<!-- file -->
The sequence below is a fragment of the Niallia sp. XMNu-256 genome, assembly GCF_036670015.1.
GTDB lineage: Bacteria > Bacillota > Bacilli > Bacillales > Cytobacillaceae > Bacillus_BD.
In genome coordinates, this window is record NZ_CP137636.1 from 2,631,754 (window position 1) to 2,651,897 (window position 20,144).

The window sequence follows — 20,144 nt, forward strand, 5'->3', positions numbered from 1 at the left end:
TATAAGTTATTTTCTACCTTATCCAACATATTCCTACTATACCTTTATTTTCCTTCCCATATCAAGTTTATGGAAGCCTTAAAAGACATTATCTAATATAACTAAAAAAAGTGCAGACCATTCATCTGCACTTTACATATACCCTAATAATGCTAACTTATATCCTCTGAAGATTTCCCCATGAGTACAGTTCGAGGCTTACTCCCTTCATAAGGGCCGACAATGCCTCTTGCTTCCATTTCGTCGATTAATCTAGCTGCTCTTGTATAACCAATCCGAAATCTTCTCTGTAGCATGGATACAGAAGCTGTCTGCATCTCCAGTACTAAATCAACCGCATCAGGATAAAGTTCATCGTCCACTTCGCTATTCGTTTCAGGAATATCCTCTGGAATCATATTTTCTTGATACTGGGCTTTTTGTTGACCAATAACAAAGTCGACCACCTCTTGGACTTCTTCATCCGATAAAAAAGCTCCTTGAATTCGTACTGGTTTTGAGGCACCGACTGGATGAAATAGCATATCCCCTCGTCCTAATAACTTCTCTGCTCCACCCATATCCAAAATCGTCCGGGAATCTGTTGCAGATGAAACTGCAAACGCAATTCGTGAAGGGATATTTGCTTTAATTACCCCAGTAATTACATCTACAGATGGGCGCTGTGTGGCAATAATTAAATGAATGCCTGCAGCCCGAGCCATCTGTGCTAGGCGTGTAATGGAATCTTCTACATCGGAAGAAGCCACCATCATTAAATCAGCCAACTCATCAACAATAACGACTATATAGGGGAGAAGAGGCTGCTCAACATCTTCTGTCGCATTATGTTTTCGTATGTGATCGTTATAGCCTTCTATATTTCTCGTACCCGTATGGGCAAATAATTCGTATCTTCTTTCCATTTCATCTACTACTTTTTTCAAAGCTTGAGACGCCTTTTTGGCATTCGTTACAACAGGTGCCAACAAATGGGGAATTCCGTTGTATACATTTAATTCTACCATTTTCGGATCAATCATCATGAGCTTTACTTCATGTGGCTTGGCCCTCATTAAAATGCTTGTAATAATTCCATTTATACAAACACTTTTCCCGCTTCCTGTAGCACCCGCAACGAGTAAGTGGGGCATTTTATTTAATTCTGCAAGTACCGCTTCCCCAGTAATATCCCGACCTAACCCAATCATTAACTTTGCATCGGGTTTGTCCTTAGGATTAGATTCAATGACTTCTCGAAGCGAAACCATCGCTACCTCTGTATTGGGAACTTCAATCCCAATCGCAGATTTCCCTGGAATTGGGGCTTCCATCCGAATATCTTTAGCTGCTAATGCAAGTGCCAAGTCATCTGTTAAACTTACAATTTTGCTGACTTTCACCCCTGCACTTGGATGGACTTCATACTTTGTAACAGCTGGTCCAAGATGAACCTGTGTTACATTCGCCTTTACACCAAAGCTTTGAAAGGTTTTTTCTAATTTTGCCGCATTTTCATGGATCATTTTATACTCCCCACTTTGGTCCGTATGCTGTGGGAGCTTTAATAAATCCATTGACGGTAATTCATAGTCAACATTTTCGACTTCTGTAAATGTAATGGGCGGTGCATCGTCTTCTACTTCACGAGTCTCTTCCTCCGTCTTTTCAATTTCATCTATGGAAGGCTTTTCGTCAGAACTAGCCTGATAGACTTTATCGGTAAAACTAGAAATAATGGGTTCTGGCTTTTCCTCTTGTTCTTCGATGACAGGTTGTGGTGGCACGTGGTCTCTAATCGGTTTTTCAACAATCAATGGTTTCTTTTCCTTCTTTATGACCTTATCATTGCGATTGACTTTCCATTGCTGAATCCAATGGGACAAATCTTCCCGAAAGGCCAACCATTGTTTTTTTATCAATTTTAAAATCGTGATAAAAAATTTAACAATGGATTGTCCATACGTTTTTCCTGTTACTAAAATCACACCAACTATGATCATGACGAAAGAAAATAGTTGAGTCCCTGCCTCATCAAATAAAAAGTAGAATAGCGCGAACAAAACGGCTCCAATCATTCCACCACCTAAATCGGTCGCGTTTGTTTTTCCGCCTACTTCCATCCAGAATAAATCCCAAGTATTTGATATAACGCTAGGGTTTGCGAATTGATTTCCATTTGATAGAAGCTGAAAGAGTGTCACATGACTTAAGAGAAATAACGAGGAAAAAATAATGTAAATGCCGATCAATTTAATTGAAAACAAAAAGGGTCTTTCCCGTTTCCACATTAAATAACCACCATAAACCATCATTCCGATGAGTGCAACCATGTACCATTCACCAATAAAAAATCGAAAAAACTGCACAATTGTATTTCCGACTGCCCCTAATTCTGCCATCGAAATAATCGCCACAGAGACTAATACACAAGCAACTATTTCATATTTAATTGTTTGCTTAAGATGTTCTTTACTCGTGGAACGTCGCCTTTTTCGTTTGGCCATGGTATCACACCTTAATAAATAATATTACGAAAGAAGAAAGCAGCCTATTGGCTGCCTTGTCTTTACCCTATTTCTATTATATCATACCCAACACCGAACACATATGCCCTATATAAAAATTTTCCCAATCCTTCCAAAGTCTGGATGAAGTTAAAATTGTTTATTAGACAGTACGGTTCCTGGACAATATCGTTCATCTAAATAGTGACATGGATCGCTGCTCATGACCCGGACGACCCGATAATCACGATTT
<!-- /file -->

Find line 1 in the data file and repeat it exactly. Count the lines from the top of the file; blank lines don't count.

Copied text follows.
The sequence below is a fragment of the Niallia sp. XMNu-256 genome, assembly GCF_036670015.1.